The trip is over and it was a whirlwind at best description. Friday night to Saturday night there was 634 kilometres driven by two vehicles for a paddle of approximately four hours. The route we enjoyed today dates back to the sixteen hundreds and was a major development route for the exploration and commerce of that time. That may explain why some of the rocks seemed to take on faces of concern over the paddlers on this route.
So a straight forward A to B trip comes together with two paddlers of different strengths in two canoes and then you apply the numbers of timing over distance. All of a sudden you’ve got a race on your hands with some contributing aspects. One being an experienced solo and distance paddler and the other being one who is not so fond of the solo element and has not had any measure of success at it! Gentlemen, start your engines!
The main impetus here was to see what the portages could deliver! We should have just stuck with reading the reports….”they are not friendly and caution should be exercised.”
Portage One comes up and I’m looking for the phone number to a cab company! Honestly, if it wasn’t straight up, it was straight down with trees and rocks strategically placed to remove your fore and aft decks, depending on your height. At 6’4″, I was trimming the overheads! This one was marked as being an ankle biter and it showed its teeth on occasion. At almost 300 metres this baby showed her rattle!
As with any waterway, care and concern should be addressed to approaching or leaving a dam or spillway or a rapid for any matter. When the power of hydraulics can change a 40 pound canoe into a ton of force, should you be on the wrong side, you need to have a lot of respect for the river!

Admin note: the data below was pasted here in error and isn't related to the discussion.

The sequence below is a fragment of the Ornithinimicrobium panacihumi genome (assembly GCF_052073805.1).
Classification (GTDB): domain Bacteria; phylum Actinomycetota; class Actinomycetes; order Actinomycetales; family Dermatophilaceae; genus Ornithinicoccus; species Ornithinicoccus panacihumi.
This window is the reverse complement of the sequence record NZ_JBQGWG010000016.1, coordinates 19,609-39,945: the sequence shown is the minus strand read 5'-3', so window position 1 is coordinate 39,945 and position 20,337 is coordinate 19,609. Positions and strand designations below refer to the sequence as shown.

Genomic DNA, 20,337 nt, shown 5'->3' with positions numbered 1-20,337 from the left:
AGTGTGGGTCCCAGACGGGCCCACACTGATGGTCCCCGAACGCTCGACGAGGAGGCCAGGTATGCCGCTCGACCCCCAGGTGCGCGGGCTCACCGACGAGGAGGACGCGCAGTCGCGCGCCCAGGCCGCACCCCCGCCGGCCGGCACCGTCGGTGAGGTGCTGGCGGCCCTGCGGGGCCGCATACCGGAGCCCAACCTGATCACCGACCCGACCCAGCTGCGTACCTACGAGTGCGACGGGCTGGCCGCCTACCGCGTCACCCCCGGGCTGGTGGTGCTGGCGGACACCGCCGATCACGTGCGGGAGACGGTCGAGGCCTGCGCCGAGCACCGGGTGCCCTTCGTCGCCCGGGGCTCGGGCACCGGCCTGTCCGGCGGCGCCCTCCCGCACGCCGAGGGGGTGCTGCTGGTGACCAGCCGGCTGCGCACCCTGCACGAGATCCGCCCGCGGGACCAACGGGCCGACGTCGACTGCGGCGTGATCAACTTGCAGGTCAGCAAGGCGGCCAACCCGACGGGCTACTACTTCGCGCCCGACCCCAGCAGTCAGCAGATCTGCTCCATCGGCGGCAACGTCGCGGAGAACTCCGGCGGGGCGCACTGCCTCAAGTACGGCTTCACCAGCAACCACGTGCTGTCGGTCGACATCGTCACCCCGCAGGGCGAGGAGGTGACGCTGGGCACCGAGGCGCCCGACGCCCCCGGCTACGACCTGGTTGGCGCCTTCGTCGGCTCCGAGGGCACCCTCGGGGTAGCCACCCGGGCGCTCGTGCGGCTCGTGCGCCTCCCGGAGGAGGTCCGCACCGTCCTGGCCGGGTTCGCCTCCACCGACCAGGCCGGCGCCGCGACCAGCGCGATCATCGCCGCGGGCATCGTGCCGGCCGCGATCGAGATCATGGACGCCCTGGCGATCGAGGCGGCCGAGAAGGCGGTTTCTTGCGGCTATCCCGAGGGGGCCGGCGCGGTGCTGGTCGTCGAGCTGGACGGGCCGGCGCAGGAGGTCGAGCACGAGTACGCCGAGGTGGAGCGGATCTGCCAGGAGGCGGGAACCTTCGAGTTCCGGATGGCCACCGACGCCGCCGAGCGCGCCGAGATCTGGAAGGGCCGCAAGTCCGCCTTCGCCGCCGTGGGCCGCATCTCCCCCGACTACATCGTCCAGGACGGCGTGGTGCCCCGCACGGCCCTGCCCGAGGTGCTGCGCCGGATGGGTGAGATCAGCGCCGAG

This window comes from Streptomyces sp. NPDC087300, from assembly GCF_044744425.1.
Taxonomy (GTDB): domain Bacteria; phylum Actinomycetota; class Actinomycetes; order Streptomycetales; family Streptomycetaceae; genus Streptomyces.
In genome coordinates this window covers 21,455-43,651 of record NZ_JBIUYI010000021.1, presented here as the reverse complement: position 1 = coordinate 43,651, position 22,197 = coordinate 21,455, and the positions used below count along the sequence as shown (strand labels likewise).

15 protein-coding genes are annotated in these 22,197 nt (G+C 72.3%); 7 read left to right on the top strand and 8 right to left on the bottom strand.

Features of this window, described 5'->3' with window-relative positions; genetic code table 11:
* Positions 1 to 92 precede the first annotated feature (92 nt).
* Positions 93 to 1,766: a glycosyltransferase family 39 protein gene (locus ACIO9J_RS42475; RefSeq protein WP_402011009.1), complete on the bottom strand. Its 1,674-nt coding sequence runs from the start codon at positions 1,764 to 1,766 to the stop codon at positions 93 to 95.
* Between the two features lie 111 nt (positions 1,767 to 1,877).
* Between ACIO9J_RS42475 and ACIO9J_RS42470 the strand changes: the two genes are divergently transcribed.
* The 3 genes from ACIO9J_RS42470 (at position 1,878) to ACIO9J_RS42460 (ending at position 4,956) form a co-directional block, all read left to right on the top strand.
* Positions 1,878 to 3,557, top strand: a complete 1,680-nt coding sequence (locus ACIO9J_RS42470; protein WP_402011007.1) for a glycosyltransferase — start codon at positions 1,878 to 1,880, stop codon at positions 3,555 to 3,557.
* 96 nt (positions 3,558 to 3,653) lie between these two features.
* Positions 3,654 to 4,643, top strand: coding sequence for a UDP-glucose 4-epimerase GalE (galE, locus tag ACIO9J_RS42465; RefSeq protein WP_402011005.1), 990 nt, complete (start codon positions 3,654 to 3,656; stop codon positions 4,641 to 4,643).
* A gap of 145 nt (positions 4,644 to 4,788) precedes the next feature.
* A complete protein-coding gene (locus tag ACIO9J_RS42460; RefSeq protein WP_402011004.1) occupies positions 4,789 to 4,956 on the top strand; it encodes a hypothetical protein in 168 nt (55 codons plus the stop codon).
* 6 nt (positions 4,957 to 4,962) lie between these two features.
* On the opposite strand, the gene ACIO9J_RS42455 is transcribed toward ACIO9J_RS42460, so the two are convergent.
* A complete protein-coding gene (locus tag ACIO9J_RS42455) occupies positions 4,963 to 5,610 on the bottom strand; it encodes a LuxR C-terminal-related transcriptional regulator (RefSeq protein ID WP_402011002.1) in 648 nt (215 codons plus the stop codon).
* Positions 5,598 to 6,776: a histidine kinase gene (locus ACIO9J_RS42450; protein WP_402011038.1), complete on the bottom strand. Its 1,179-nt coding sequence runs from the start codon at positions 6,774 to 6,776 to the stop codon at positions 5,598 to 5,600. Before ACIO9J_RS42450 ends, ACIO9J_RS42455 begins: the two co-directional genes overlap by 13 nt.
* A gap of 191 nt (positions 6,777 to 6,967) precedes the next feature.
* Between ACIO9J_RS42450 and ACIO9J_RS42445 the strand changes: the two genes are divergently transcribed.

I need to interject that my paddling partner today had an extremely focused agenda. I was on the same page but in the fuzzy style print! At the end of the first portage I watched the white Sawyer disappear around a corner. What I didn’t realize was the Sawyer would be gone for some time. OK, let’s rewind a long time to my first attempt at a solo. It didn’t go well! Really! So here I am checking everywhere for my map! Thanks God, I’ve got it. Second portage on my own and all’s good. Third portage looks great and the canoe is in the water but I don’t feel right. Of course not, dumb ass, you’ve still got your day pack on! OK, pack stored and map read but what is that over there? Oh ya, it’s the 2nd rapid coming up because I misjudged reading the map and took the shorter of the two portages. Playing numbers, right? A solid back paddle and a small ferry in the head pond to line things up and off we go. There is nothing that compares to lining a run properly followed by that little dance a canoe performs right to the strokes that power your way through the eddy line.
So overall I believe we were close to 28 kilometres travelled with 7 portages totalling 1505 metres plus two swifts and one that approached a class I all within a four hour span. Absolutely over the top for me!